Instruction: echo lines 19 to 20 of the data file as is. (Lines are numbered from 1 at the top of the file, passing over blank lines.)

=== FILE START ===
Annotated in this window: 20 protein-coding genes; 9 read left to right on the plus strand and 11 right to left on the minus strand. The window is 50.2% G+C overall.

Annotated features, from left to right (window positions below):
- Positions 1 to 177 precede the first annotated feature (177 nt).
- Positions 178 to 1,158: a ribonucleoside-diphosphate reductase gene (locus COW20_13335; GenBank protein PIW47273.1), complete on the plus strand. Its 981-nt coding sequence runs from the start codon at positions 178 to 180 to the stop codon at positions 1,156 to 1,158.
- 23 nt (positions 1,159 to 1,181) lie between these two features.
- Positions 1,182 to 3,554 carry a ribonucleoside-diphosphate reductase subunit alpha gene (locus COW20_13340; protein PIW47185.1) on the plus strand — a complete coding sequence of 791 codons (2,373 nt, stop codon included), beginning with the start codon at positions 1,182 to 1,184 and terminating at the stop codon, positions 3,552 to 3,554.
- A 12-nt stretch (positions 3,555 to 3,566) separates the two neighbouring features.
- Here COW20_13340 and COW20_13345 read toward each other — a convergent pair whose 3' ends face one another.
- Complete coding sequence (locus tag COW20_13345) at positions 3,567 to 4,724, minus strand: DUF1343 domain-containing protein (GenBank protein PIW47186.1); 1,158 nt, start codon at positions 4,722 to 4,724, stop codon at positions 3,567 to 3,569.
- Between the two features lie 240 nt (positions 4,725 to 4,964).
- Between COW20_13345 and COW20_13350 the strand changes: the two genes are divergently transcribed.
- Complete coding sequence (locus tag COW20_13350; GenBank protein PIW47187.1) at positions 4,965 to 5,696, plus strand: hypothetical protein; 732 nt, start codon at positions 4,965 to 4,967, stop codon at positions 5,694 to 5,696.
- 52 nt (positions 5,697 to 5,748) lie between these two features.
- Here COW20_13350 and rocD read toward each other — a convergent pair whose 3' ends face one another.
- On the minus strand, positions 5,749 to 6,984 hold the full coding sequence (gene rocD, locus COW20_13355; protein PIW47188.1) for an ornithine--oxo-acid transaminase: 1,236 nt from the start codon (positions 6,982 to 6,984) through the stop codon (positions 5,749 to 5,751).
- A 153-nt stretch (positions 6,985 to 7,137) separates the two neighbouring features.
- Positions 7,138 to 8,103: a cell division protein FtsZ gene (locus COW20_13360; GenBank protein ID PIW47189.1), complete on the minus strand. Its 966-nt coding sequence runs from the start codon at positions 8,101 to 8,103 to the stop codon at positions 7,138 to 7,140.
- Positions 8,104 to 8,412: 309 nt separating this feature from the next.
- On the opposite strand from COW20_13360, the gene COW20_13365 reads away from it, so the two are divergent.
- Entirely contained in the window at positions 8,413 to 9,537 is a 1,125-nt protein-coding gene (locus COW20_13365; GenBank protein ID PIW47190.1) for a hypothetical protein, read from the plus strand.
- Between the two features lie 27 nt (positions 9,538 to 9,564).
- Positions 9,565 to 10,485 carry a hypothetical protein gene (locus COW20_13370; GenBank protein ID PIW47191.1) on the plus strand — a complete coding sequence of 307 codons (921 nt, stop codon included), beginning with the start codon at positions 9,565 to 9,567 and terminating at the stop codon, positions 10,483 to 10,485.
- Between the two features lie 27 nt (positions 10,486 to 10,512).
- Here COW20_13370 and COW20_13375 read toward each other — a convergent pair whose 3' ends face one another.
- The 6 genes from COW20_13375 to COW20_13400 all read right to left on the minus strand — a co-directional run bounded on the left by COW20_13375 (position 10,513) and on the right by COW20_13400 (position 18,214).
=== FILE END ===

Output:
- On the opposite strand from COW20_13360, the gene COW20_13365 reads away from it, so the two are divergent.
- Entirely contained in the window at positions 8,413 to 9,537 is a 1,125-nt protein-coding gene (locus COW20_13365; GenBank protein ID PIW47190.1) for a hypothetical protein, read from the plus strand.